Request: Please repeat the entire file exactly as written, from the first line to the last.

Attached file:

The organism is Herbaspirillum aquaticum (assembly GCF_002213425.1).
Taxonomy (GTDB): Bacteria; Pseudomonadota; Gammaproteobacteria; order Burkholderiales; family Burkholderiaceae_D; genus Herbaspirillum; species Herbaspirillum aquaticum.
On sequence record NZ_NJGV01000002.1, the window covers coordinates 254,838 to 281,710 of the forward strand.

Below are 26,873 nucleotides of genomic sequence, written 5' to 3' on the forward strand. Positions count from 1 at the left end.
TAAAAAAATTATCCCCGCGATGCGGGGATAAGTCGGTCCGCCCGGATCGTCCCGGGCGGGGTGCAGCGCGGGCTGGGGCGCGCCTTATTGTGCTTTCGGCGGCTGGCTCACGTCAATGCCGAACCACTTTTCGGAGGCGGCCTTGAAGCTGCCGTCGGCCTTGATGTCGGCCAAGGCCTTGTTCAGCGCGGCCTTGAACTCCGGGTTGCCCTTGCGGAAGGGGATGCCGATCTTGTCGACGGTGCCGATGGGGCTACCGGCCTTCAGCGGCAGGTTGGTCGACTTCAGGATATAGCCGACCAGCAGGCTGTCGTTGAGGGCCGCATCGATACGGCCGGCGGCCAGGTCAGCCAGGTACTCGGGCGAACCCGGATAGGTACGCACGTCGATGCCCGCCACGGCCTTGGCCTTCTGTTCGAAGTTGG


The organism is Herbaspirillum aquaticum (assembly GCF_002213425.1).
Taxonomy (GTDB): Bacteria; Pseudomonadota; Gammaproteobacteria; order Burkholderiales; family Burkholderiaceae_D; genus Herbaspirillum; species Herbaspirillum aquaticum.
On sequence record NZ_NJGV01000002.1, the window covers coordinates 254,838 to 281,710 of the forward strand.

Below are 26,873 nucleotides of genomic sequence, written 5' to 3' on the forward strand. Positions count from 1 at the left end.
TAAAAAAATTATCCCCGCGATGCGGGGATAAGTCGGTCCGCCCGGATCGTCCCGGGCGGGGTGCAGCGCGGGCTGGGGCGCGCCTTATTGTGCTTTCGGCGGCTGGCTCACGTCAATGCCGAACCACTTTTCGGAGGCGGCCTTGAAGCTGCCGTCGGCCTTGATGTCGGCCAAGGCCTTGTTCAGCGCGGCCTTGAACTCCGGGTTGCCCTTGCGGAAGGGGATGCCGATCTTGTCGACGGTGCCGATGGGGCTACCGGCCTTCAGCGGCAGGTTGGTCGACTTCAGGATATAGCCGACCAGCAGGCTGTCGTTGAGGGCCGCATCGATACGGCCGGCGGCCAGGTCAGCCAGGTACTCGGGCGAACCCGGATAGGTACGCACGTCGATGCCCGCCACGGCCTTGGCCTTCTGTTCGAAGTTGG